• Disable indexes during data transfer: For large amounts of data migration, consider disabling indexes, specially wildcard index on the target collection. Indexes increase the RU cost for writing each document. Freeing these RUs can help improve the data transfer rate. You may enable the indexes once the data has been migrated over.


Timeout Error (Error code 50)

You might see a 50 error code for operations against the Azure Cosmos DB for MongoDB database. The following scenarios can cause timeout errors:

  • Throughput allocated to the database is low: Ensure that the target collection has sufficient throughput assigned to it.
  • Excessive data skew with large data volume. If you have a large amount of data to migrate into a given table but have a significant skew in the data, you might still experience rate limiting even if you have several request units provisioned in your table. Request units are divided equally among physical partitions, and heavy data skew can cause a bottleneck of requests to a single shard. Data skew means large number of records for the same shard key value.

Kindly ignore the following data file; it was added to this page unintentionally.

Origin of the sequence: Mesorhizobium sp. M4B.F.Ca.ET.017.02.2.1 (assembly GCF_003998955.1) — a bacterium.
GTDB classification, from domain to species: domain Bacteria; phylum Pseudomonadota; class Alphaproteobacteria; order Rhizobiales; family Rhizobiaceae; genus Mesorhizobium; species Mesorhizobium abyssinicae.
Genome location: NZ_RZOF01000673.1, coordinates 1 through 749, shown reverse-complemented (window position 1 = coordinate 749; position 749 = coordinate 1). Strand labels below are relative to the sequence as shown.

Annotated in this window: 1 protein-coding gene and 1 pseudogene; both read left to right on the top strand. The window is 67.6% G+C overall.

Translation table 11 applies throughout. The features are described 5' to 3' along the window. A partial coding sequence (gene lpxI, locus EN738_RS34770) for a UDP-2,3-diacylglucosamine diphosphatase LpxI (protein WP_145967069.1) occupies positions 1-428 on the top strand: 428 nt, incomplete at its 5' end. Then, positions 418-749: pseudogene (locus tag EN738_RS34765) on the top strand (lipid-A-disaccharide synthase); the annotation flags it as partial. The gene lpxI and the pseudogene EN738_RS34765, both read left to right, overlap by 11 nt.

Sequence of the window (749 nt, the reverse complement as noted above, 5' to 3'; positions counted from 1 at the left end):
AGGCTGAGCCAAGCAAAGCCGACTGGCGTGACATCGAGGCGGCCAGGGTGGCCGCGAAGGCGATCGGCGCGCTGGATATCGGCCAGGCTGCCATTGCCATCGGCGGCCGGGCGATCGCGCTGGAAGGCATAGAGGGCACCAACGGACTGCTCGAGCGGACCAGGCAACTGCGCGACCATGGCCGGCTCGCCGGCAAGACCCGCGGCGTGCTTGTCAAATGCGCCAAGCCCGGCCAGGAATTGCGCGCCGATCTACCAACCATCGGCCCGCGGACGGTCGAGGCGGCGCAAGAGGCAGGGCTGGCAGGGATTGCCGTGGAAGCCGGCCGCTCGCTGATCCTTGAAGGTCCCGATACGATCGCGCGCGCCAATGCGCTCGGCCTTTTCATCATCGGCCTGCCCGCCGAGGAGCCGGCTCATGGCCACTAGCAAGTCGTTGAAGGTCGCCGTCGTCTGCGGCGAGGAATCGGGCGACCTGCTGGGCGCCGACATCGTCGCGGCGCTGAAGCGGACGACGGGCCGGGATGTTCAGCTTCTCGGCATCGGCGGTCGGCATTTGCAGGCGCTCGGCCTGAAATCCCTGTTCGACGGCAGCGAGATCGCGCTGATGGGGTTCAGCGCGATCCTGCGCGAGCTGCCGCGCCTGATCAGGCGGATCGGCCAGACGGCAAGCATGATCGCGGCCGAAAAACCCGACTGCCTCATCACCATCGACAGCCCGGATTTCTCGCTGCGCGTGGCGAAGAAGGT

Rate limiting (Error code 16500)

You might see a 16500 error code for operations against the Azure Cosmos DB for MongoDB database. These are rate limiting errors and may be observed on older accounts or accounts where server-side retry feature is disabled.

  • Enable Server-side retry: Enable the Server Side Retry (SSR) feature and let the server retry the rate limited operations automatically.

Post-migration optimization

After you migrate the data, you can connect to Azure Cosmos DB and manage the data. You can also follow other post-migration steps such as optimizing the indexing policy, update the default consistency level, or configure global distribution for your Azure Cosmos DB account. For more information, see the Post-migration optimization article.

Additional resources

Next steps